Kindle kommt nach Deutschland

21 04 2011

More interesting/exciting Kindle news comes today with its arrival in Germany and the opening of the German Kindle eBooks store. Which is really great if you’re living in Germany and want quick access to those bestsellers. For us in the States (or in the UK apparently, or anywhere else that isn’t Germany), it really doesn’t make much of a difference, because this is what you’ll see:

The Kindle Shop at Amazon.De is only accessible for customers from Germany, Austria or Switzerland.

Visit the Amazon.Com Kindle Shop to look for titles that are accessible in your country.

Temporarily living abroad? You can change your country setting on the My Kindle page.

Thus, I could set my Kindle to German, change my address to German, maybe even set up a new account and get my Kindle on it, or I could even try setting my PC to use the free Kindle software with a different account than my regular American account, but you see the point. The point is a restriction of access.

Boo. Getting your hands on international movies, music and books has always been such a pain and I’ll confess, I don’t understand what all the trouble is with international copyrights that it results in setting up artificial barriers to trade in the digital era. Music’s a prime example of this. Early on, when iTunes first came out, you were able to purchase German titles right off the iTunes Germany page. Now, you can no longer even access that part of iTunes, even though technologically that capacity obviously exists. In fact, what we should be looking at now is an increased sharing of ideas around the world, where you can get everything instantly in this supreme global market, where technology allows us to make all of these borders disappear… but no. No, instead everything is gated and the technology goes to waste.

I can make the same complaint about regional encoding of DVDs as well. It’s not like that’s going to change anytime soon, either. In fact, you can’t even watch streaming video from Germany on a lot of websites unless you spoof a German IP address. It’s frustrating and I struggle to see how any of that does much good for normal people.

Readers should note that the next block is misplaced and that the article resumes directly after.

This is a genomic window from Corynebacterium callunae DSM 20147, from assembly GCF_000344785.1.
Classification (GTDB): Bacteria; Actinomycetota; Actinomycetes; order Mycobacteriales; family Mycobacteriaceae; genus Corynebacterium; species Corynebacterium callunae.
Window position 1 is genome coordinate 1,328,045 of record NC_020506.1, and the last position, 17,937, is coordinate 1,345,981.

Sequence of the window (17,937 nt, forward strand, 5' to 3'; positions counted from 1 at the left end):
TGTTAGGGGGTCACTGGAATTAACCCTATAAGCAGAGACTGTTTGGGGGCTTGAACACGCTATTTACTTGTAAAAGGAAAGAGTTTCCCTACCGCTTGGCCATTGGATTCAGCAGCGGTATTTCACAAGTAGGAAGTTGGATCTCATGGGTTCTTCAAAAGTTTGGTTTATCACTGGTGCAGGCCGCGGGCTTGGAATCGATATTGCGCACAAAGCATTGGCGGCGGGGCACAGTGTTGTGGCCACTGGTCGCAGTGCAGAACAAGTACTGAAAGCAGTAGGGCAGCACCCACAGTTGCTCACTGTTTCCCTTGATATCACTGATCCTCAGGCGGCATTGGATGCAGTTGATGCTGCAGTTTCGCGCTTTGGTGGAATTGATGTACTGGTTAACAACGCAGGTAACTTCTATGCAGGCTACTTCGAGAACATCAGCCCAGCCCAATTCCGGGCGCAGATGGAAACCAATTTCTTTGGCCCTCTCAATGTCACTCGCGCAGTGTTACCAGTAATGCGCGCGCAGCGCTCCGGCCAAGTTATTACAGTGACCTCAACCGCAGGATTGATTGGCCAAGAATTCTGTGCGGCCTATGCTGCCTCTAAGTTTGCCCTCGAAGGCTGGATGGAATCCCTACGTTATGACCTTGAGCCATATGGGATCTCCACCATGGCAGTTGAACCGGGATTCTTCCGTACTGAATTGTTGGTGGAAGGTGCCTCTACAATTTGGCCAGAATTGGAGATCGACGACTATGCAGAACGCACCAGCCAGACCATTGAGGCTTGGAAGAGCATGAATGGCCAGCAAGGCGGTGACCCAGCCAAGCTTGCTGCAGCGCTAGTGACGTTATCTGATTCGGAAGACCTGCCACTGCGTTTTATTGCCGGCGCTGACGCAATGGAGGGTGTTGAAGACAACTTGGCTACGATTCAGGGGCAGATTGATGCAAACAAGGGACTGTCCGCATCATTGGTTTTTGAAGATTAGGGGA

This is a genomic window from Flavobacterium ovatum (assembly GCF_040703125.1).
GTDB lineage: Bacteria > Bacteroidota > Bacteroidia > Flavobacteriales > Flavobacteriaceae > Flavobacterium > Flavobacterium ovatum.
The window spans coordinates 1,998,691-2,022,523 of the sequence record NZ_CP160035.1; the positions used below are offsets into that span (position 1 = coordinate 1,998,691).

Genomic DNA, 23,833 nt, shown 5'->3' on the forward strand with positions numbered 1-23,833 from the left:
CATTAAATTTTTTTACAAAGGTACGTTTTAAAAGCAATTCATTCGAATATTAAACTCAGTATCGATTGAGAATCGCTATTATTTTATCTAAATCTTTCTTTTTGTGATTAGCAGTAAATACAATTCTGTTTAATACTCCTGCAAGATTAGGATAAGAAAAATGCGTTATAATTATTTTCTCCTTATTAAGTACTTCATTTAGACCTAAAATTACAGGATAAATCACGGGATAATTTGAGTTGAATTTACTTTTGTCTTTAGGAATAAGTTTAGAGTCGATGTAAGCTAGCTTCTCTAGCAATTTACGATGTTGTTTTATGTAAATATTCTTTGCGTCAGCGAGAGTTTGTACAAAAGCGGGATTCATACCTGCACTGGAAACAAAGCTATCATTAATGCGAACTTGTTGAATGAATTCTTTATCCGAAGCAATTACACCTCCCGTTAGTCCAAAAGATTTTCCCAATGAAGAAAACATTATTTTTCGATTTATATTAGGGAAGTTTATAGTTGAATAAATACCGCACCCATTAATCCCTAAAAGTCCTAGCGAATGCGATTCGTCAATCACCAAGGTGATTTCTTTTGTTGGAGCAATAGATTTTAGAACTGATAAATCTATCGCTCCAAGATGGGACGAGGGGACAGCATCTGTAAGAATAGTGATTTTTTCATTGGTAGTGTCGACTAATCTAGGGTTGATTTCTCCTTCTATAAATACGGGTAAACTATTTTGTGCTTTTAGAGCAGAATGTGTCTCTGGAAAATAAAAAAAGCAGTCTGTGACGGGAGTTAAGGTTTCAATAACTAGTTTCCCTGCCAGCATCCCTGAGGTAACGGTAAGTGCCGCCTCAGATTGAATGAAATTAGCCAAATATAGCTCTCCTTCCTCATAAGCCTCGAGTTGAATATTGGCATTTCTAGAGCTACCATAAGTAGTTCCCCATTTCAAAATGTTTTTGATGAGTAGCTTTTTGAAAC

There is an upside, though. It means that International Book Import Service, this wonderful business based in Lynchburg, Tennessee, from whom I’ve been buying my German books for going on 15 years now, doesn’t have to bother with that sort of competition. Plus, over time, their website has gotten better about listing titles and allowing you to order online (used to be you’d have to call in by phone, which also wasn’t bad because Barbara seemed to remember everybody by name – an era of personal relationships that is, sadly, dying if not dead now). And, I’m definitely in favor of small businesses such as theirs not being swallowed up by larger corporations, though I’ll admit that the ease of access and convenience that goes into buying a Kindle book is something I’d welcome.

Kindle and Overdrive = Hooray for Libraries

20 04 2011

I’ve said a number of times on this blog what a huge fan and how supportive I am of libraries and today, I’m just really feeling impressed with Amazon coming around and offering up their format to Overdrive. I know there are some, like the article I link to, who’ll say that it’s just Amazon bowing to the inevitable. To that point, I’ll say only two things, really.

First, are you sure that it was all that inevitable? In the vast scheme of things, Amazon is a big player now. Libraries still are, too, but there’s the impression that they’re waning, especially when cities and states balance their budgets during the recession. You just never know, but Amazon on the whole might have more clout and staying power than they’re given credit for. On the other hand, it helps to sell Kindles, which is their money making baby.

Second, Guy Gonzales said it better than I could:

Funny how pundits always give Apple benefit of the doubt, rarely to Amazon, though the latter is arguably more innovative and experimental.

I’m all for shaking my fist at big capital when it comes to publishing, as has been well documented. I don’t like it when a single retailer controls so much of the market and even less when they begin to dominate the almost the entire chain of book production; writers gotta write still, but after that, I can imagine a dystopia in which Amazon becomes the one and only source for the written word. I think the reasons for that dislike are probably pretty clear.

But credit where it’s due. This is a *good* thing Amazon’s doing, even if self-interest is involved. It’s hard to see how this isn’t a win for everyone and, especially, for books and libraries.